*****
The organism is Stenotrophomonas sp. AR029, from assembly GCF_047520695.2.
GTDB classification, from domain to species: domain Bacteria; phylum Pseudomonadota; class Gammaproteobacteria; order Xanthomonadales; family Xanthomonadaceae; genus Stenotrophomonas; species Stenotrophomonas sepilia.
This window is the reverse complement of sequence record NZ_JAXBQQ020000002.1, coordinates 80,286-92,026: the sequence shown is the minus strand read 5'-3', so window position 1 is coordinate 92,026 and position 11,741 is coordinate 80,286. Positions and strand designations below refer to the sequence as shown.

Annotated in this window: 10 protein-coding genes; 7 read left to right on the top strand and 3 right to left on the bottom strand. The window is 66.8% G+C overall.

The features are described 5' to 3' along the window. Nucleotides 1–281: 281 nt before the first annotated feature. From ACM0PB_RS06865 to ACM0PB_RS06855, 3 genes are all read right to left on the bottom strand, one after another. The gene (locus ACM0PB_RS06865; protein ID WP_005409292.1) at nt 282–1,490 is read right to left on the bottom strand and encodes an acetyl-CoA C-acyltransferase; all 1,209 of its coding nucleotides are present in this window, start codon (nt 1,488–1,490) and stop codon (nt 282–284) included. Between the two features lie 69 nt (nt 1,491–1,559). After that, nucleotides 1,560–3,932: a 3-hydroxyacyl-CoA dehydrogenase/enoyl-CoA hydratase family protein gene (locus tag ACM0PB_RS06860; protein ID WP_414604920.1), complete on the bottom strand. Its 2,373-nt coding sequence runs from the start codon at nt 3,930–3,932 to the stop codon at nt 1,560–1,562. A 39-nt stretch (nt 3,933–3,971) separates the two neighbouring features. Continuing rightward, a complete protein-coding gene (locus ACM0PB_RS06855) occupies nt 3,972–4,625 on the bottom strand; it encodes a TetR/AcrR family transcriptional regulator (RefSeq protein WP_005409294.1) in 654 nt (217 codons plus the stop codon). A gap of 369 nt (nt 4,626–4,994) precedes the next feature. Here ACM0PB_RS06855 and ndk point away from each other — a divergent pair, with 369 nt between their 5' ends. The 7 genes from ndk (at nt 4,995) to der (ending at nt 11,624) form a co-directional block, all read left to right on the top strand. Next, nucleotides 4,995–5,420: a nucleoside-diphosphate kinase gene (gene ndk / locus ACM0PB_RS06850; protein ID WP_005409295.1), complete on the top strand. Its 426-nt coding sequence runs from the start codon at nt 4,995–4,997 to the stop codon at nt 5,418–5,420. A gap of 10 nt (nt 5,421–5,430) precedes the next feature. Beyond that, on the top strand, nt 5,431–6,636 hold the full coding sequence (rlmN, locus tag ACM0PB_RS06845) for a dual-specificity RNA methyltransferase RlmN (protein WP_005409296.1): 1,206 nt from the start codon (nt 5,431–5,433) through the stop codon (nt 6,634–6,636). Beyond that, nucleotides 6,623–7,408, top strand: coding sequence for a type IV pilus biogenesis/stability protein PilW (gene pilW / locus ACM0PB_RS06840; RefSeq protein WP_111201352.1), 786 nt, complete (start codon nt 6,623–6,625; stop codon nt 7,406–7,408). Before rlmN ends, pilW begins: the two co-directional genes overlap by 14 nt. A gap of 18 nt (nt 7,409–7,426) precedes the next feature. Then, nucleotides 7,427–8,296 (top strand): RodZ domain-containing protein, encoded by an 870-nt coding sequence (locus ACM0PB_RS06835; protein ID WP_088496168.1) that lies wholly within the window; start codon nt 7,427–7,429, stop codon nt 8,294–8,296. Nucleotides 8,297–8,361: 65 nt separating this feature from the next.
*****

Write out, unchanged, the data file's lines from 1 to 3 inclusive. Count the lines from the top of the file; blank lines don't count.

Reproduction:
The organism is Stenotrophomonas sp. AR029, from assembly GCF_047520695.2.
GTDB classification, from domain to species: domain Bacteria; phylum Pseudomonadota; class Gammaproteobacteria; order Xanthomonadales; family Xanthomonadaceae; genus Stenotrophomonas; species Stenotrophomonas sepilia.
This window is the reverse complement of sequence record NZ_JAXBQQ020000002.1, coordinates 80,286-92,026: the sequence shown is the minus strand read 5'-3', so window position 1 is coordinate 92,026 and position 11,741 is coordinate 80,286. Positions and strand designations below refer to the sequence as shown.